it’s effectively gone, but it’ll get properly umounted when all
processes using it are finished. It’s a good idea to make it
read-only first just so you don’t break anything.
/etc/fstab has the old hda filesystems on it, so fix that up.
/etc/mtab has the old devices listed because the
update it, so fix that up too. Cross check against
- Update the boot loader.
Debian unstable uses grub, so somethign like this will install the first stage bootloader into both MBRs:
grub grub> device (hd0) /dev/hda grub> device (hd1) /dev/hdb grub> root (hd0,0) grub> setup (hd0) grub> root (hd1,0) grub> setup (hd1)
That tells grub that it’s
hd0 is Linux’s
hda, to use
hda1 as the
location for grubs files (
/boot is on
/ in my case)
and to install the MBR on
/dev/hda. The second pass is to do the same
thing on hdb, using
/dev/hdb1 and hdb’s MBR.
double check it worked by looking for the string GRUB in the output of
dd if=/dev/hdX count=1 | strings
- Fix the
I always forget this part and end up booting off of half of the
array which has the effect of destroying the raid superblock,
/dev/md0 to be reconstructed afterwards. So the moral is
DON’T FORGET THIS PART.
mkinitrd -k -o /boot/initrd.img.tmp
Look in the temporary directory that mkinitrd left its files in,
/tmp/mkinitrd.*/initrd and make sure that the file ‘script’ contains a
line that builds the
/dev/md0 array, like this:
mdadm -A /devfs/md/0 -R -u ...
It’ll probably be building it using only
/dev/hdb1 at this moment,
/etc/init.d/mdadm-raid will automagically build
the remaining arrays at boot time if you get this right, otherwise the
fsck will bomb out because
/dev/md1 and friends are corrupted (i.e.
don’t really exist)
DEVICE /dev/hda* /dev/hdb* ARRAY /dev/md0 devices=/dev/hda1,/dev/hdb1 ARRAY /dev/md1 devices=/dev/hda5,/dev/hdb5 ARRAY /dev/md2 devices=/dev/hda6,/dev/hdb6 ARRAY /dev/md3 devices=/dev/hda7,/dev/hdb7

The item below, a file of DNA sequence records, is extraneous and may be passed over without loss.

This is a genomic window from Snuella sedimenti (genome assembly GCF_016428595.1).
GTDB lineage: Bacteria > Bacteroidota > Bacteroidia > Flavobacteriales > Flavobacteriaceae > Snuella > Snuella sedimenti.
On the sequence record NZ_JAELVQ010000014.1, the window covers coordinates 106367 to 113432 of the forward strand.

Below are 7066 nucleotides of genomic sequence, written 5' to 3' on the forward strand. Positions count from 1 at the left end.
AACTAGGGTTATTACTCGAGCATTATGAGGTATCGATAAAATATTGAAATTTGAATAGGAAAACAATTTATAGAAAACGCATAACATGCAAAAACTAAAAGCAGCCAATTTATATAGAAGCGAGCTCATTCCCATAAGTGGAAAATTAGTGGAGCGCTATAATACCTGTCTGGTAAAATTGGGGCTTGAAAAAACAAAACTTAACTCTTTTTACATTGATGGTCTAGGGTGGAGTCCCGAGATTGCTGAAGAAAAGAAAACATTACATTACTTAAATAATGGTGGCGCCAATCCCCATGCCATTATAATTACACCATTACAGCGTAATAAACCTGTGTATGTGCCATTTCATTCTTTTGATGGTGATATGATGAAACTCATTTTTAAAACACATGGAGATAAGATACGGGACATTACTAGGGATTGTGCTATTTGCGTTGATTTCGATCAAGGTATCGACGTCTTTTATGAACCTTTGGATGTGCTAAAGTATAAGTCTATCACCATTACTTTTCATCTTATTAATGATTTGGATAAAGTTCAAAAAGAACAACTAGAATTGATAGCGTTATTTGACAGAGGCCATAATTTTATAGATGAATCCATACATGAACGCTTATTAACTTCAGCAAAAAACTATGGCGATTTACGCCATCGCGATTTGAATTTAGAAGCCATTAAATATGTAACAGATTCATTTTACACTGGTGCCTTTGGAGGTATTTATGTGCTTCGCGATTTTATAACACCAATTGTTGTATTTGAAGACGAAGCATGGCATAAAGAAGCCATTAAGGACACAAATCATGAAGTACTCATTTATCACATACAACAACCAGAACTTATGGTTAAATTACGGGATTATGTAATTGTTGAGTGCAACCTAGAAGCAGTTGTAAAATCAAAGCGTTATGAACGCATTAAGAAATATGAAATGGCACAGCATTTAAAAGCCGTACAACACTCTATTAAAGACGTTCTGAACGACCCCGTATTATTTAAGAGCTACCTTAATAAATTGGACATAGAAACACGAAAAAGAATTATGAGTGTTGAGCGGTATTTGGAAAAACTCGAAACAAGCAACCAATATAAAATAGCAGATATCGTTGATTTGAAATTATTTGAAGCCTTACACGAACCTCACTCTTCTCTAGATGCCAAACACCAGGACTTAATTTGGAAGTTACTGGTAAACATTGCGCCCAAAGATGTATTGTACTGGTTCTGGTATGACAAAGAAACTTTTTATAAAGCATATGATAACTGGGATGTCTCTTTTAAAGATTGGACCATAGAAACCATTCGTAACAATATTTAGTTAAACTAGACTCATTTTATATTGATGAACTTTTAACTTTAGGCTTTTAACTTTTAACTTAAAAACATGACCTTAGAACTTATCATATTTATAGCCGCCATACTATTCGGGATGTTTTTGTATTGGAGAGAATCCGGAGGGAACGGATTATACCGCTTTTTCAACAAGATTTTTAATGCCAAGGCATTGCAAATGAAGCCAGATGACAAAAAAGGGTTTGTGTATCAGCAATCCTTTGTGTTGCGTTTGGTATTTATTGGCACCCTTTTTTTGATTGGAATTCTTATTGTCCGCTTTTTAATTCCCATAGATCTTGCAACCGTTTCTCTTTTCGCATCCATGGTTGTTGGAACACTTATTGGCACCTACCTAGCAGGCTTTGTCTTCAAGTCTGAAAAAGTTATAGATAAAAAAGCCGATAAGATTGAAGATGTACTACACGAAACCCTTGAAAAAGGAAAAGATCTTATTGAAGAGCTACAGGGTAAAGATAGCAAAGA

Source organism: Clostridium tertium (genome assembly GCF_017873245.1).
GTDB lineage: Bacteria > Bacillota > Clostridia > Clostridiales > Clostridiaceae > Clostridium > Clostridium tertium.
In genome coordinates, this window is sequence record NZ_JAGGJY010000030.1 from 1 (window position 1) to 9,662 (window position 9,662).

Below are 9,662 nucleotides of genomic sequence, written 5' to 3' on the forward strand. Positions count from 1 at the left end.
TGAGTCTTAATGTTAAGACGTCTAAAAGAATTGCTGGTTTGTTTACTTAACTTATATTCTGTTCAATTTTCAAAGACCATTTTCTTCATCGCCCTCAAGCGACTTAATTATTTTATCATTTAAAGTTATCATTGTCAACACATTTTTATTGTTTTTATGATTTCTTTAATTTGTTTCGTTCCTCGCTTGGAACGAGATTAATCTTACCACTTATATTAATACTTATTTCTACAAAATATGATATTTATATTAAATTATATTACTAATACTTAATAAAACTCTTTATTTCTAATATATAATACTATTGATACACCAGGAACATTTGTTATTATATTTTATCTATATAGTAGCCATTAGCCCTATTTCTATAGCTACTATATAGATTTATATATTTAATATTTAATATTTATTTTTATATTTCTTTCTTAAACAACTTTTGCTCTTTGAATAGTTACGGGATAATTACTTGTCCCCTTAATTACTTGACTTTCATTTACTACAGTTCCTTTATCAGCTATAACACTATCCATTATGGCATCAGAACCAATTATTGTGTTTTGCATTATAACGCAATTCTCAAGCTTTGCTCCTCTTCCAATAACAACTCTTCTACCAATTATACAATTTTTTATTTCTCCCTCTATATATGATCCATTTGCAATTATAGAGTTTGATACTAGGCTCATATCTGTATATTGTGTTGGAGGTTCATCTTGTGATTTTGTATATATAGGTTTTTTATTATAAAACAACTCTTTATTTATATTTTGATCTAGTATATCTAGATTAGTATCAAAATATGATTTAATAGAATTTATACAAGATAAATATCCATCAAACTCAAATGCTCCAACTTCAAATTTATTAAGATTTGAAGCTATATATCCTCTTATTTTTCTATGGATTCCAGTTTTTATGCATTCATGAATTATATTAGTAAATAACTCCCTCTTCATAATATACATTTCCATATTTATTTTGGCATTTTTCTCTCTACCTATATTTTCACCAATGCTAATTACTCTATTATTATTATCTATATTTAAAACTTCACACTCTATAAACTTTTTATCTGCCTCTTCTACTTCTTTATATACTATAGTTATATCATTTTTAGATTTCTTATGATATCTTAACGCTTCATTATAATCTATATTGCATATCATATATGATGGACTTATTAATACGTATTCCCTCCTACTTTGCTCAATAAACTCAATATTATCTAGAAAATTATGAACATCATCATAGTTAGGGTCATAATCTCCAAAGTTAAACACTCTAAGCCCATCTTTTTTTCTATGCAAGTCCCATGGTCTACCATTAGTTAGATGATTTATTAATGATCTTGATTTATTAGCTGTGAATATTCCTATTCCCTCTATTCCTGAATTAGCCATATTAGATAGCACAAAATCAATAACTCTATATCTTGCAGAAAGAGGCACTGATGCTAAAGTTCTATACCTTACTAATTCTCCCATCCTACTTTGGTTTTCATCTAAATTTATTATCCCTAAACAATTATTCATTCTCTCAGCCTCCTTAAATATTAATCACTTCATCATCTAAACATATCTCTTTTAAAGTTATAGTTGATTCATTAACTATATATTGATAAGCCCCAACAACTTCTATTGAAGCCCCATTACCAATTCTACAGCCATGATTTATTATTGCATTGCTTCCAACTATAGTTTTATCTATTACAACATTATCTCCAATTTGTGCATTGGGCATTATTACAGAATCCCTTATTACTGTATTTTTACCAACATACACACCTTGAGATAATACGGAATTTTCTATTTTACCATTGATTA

Make sure you remember the DEVICE line, otherwise it’ll still fail…
Reconstruct the RAID array from the now free hda
sfdisk -d /dev/hdb | sfdisk /dev/hda
That’ll copy the partition table from
hdb, your good disk, to
hda, the missing disk.
Hot add the partitions to the array:
mdadm -a /dev/md0 /dev/hda1 mdadm -a /dev/md1 /dev/hda5 mdadm -a /dev/md2 /dev/hda6 mdadm -a /dev/md3 /dev/hda7
ramp up the reconstruction speed:
echo 1000000000 > /proc/sys/dev/raid/speed_limit_max
watch the progress:
watch "cat /proc/mdstat"
- Do the boot loader again, because it’s fun, and likely stuff has moved
Don’t do anything on
hda until the raid reconstruction is finished.
At this point you can continue using the machine, in fact as early as the “umount oldroot” step you can restart all your services and the machine will be back online: that’s a downtime of only as long as it takes to do the final rsync before pivoting.
I’d recommend rebooting soon after though so yuo can make sure you got
the bootloader and initrd part right. During booting you can get away
with changing the kernel
root= option to use
/dev/hda1 if the raid array
isn’t getting constructed in your
initrd.img.tmp, and don’t delete or
overwrite any of your
initrds whilst you’re debugging, only once it
boots without assistance should you overwrite the
listed in the grub menu.lst.